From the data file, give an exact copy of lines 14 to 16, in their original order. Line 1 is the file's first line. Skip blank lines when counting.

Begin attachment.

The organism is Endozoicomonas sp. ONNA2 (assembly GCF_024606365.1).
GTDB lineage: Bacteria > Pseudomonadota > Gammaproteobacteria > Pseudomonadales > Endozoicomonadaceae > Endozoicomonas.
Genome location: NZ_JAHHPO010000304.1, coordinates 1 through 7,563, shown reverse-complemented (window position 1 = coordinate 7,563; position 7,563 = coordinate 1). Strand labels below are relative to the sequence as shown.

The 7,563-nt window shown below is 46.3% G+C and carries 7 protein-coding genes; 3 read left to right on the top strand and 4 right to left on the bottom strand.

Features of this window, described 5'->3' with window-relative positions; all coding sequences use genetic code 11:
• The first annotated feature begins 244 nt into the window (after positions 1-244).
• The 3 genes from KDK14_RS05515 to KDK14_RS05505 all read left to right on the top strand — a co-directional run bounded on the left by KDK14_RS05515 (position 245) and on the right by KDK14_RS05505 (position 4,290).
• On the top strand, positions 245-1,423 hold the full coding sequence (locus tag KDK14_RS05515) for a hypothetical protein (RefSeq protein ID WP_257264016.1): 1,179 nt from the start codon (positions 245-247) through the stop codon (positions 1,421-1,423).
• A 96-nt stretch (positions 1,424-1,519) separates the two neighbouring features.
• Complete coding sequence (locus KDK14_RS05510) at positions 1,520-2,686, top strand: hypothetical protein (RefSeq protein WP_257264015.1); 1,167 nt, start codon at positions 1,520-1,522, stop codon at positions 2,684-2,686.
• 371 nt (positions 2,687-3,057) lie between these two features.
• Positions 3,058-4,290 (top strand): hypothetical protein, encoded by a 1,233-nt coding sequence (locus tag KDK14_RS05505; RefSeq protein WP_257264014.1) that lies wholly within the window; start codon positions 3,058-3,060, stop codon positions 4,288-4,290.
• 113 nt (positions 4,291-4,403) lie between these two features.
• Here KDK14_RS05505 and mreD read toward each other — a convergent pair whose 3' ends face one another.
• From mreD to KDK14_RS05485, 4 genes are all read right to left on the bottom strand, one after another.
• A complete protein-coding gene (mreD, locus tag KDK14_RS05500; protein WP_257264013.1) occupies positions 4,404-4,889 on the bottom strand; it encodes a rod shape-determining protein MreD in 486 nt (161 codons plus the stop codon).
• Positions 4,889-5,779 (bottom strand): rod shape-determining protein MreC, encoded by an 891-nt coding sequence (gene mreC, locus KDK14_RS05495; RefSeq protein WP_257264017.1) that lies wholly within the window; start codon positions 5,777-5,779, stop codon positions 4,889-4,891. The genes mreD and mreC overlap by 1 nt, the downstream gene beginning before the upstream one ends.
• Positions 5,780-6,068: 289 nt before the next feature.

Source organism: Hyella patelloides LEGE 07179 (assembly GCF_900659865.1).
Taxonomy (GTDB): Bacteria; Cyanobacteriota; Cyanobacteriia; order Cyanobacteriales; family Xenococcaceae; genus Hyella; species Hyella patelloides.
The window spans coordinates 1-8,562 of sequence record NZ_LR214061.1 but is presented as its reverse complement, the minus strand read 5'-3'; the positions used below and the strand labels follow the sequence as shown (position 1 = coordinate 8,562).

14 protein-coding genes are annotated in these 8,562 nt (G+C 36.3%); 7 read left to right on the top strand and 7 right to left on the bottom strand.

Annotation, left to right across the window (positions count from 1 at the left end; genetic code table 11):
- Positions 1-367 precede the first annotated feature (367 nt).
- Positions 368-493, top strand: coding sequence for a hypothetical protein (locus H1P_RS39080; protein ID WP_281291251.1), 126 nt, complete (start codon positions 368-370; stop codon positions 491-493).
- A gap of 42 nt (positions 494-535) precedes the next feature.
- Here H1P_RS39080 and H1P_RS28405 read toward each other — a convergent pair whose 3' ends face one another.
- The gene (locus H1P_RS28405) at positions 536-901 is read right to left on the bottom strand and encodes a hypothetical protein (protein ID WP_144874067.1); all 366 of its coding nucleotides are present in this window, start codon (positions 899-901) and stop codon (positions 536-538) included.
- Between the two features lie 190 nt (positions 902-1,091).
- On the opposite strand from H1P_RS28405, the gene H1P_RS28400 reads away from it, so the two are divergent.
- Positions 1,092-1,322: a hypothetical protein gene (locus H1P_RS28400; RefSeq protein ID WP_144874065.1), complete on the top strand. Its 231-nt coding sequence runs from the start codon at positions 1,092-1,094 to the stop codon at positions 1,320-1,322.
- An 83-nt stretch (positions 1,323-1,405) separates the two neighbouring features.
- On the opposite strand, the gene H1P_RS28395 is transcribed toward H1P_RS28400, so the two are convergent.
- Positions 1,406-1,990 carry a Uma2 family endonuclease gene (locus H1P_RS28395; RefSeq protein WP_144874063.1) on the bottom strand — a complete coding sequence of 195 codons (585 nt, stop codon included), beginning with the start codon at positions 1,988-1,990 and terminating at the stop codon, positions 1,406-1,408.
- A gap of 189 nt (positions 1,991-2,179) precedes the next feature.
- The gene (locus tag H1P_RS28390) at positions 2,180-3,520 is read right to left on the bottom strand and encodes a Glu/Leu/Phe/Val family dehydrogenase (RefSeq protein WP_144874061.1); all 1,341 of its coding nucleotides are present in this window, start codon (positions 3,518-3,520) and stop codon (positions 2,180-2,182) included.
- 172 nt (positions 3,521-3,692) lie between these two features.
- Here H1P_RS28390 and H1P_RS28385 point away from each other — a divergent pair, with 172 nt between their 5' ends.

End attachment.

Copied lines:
• Here KDK14_RS05505 and mreD read toward each other — a convergent pair whose 3' ends face one another.
• From mreD to KDK14_RS05485, 4 genes are all read right to left on the bottom strand, one after another.
• A complete protein-coding gene (mreD, locus tag KDK14_RS05500; protein WP_257264013.1) occupies positions 4,404-4,889 on the bottom strand; it encodes a rod shape-determining protein MreD in 486 nt (161 codons plus the stop codon).